How to Get a Better Walking Posture

Posture on Treadmill

Caiaimage / Robert Daly / Getty Images

How you hold your body is an important factor in being able to walk comfortably and easily. With good posture, you will be able to breathe easier and you will avoid back pain. Great walking posture will also make it easier to walk farther and to walk faster.

If you've had problems enjoying walking because you feel aches and pains afterward, the first thing to check is your posture and how you carry your head and shoulders. As a bonus, improving your walking posture will make you look longer, leaner, and more fit. It's an instant upgrade for zero cost—just a little practice and mindfulness.

7 Steps to Good Walking Posture

Set yourself up for the right posture before you begin walking.

  1. Stand up straight. Visualize being tall and straight, like a tree. Do not arch your back.
  2. Do not lean forward or lean back. Leaning puts a strain on the back muscles as you walk, and you should avoid leaning except when on a hill. Unfortunately, some coaches have taught leaning for speedwalking, but it is not necessary, and often people lean too far forward or back.
  3. Keep your eyes forward. Avoid looking down. Your focus should be about 20 feet ahead of you. This way you will be able to see your path and anything coming at you from the sides.
  4. Keep your chin up (parallel to the ground). This reduces strain on your neck and back. A proper chin position will also allow you to look ahead rather than down at your feet.
  5. Let your shoulders be back and relaxed. Shrug once and allow your shoulders to fall and relax, slightly back. Loosening up the shoulders in this way will help relieve tension and put them into a position to use good arm motion while walking. You can also do this at intervals during your walk to ensure you are keeping your shoulders relaxed.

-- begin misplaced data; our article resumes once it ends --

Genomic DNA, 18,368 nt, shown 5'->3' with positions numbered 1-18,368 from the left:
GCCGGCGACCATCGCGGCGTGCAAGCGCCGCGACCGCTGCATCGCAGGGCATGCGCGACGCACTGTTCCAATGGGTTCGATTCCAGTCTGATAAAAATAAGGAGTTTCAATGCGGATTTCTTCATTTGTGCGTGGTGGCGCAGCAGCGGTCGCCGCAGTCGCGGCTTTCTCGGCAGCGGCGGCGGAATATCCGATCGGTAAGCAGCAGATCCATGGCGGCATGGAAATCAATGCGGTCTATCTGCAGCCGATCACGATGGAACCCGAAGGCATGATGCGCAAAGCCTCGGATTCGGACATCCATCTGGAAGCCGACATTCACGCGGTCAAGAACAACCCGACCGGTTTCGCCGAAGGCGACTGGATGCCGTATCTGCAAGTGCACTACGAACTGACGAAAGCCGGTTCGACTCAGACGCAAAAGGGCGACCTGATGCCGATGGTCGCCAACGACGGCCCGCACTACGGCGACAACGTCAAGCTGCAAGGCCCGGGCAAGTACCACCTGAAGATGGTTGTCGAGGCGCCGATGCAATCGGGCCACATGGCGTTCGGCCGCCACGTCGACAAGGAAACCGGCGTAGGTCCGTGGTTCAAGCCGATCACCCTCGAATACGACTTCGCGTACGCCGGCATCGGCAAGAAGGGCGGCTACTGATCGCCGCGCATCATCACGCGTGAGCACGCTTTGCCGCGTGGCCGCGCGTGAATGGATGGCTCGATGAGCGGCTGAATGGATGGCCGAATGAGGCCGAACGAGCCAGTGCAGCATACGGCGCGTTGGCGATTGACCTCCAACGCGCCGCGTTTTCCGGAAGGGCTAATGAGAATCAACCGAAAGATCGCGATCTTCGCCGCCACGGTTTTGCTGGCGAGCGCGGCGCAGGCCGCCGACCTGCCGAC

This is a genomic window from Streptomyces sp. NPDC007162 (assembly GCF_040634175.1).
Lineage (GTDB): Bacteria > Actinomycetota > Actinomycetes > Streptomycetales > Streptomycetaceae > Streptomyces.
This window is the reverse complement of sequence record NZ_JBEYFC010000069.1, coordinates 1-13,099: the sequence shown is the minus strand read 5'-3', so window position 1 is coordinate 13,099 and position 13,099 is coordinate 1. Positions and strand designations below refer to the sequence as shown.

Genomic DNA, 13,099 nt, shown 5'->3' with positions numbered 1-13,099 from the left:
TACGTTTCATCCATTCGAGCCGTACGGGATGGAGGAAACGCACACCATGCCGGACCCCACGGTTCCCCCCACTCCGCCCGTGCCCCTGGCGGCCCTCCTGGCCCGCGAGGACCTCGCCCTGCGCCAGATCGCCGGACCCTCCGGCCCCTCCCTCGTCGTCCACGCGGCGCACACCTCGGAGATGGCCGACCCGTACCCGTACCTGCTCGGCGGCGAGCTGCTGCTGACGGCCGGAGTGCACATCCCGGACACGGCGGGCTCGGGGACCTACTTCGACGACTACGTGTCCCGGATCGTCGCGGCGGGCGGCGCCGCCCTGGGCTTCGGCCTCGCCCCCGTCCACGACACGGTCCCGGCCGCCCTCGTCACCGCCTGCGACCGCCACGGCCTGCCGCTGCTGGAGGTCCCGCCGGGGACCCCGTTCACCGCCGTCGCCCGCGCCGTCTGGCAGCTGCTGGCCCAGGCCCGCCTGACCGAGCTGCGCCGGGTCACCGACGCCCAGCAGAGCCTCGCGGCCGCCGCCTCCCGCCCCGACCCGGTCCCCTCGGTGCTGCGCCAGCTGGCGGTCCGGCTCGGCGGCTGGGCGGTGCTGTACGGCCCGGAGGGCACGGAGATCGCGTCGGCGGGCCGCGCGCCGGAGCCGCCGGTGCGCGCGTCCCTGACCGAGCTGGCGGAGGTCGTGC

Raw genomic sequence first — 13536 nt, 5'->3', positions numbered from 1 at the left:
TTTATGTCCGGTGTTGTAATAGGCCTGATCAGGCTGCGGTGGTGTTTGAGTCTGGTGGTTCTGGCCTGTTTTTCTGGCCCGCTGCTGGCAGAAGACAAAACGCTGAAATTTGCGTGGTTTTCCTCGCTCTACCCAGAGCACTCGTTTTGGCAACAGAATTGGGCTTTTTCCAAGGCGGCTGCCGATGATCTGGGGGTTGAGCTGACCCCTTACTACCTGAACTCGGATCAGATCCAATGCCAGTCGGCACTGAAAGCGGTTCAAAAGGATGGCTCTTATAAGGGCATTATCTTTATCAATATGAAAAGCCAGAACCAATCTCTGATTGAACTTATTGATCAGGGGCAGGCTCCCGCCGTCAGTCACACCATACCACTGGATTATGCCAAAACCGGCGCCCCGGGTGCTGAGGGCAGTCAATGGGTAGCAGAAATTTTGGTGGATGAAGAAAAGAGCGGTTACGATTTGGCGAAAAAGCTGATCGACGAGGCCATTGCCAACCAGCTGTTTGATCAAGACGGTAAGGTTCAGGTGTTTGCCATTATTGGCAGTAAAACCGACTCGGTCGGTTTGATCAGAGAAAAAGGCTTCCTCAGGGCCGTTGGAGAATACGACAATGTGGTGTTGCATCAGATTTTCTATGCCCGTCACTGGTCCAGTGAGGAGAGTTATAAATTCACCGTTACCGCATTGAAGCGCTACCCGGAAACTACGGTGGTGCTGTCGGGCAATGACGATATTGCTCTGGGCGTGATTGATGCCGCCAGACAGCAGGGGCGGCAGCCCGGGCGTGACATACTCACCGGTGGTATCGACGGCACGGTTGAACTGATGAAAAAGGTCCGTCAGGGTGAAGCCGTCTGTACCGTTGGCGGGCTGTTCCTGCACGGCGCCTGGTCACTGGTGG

6. Suck in your stomach. Your core muscles can help you maintain good posture and resist slouching and leaning. Keeping your stomach pulled in slightly (while still taking deep, full breaths) can help you maintain good walking posture.
  7. Tuck in your behind and rotate your hips forward slightly. This will keep you from arching your back. You shouldn't have your butt sticking out while you're walking.

Maintain Good Posture While Walking

Having set a good posture alignment before you start your walk, you are ready to enjoy a walk, but it's rarely a one-and-done proposition. Each time you come to a halt during your walk, such as when waiting to cross a street, do a posture check before you start again. If you rarely have a break in your stride, check your posture each time you take a drink of water or at a regular interval.

If you discover the same posture problem recurs regularly as you walk, focus on it specifically. You might have to be mindful about maintaining relaxed shoulders, for example. Or, you might find yourself with your chin down often. With attention, you can break yourself of these poor posture habits.

  • Stand up straight

  • Keep your head up and eyes forward

  • Hold in your stomach

  • Keep your upper body relaxed

  • Ignore proper form

  • Arch your back

  • Shrug your shoulders

  • Look down at your phone

Devices and Posture Problems

Resist the urge to engage with your smartphone while walking or you will end up looking down at it and lose good posture. Each time you look down at your phone or other walking tech, mindfully regain good walking posture. Otherwise, you may fall back into poor posture without realizing it.

Avoid manipulating or looking at your phone by getting Bluetooth earbuds or headphones for making and taking calls and other phone tasks. Unfortunately, this is bad news for Pokemon Go players and might be a good reason to get the Pokemon Go Plus accessory or Apple Watch app.

Practice Good Posture Every Time

If you start looking at the posture of treadmill walkers at the gym or walkers at a charity walk, you'll notice how prevalent poor posture is. Spending the first 15 seconds of your walking session setting up good posture will give you a much better workout.

Before a walk on the treadmill or through a park, check your posture. Even when you are just getting out of a chair and heading down the hall, take a couple of seconds to check your posture.

Regular posture checks, whether you are just walking around while doing errands or walking for exercise, can help you learn better posture over time. Soon it will become a good walking habit.

While it is important to check your posture regularly, you shouldn't be so focused on your form that it affects your gait or makes your motions stiff and awkward. If you feel like you are working too hard on it, relax. Just keep periodically checking your posture and eventually It should become second nature.

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Article Sources
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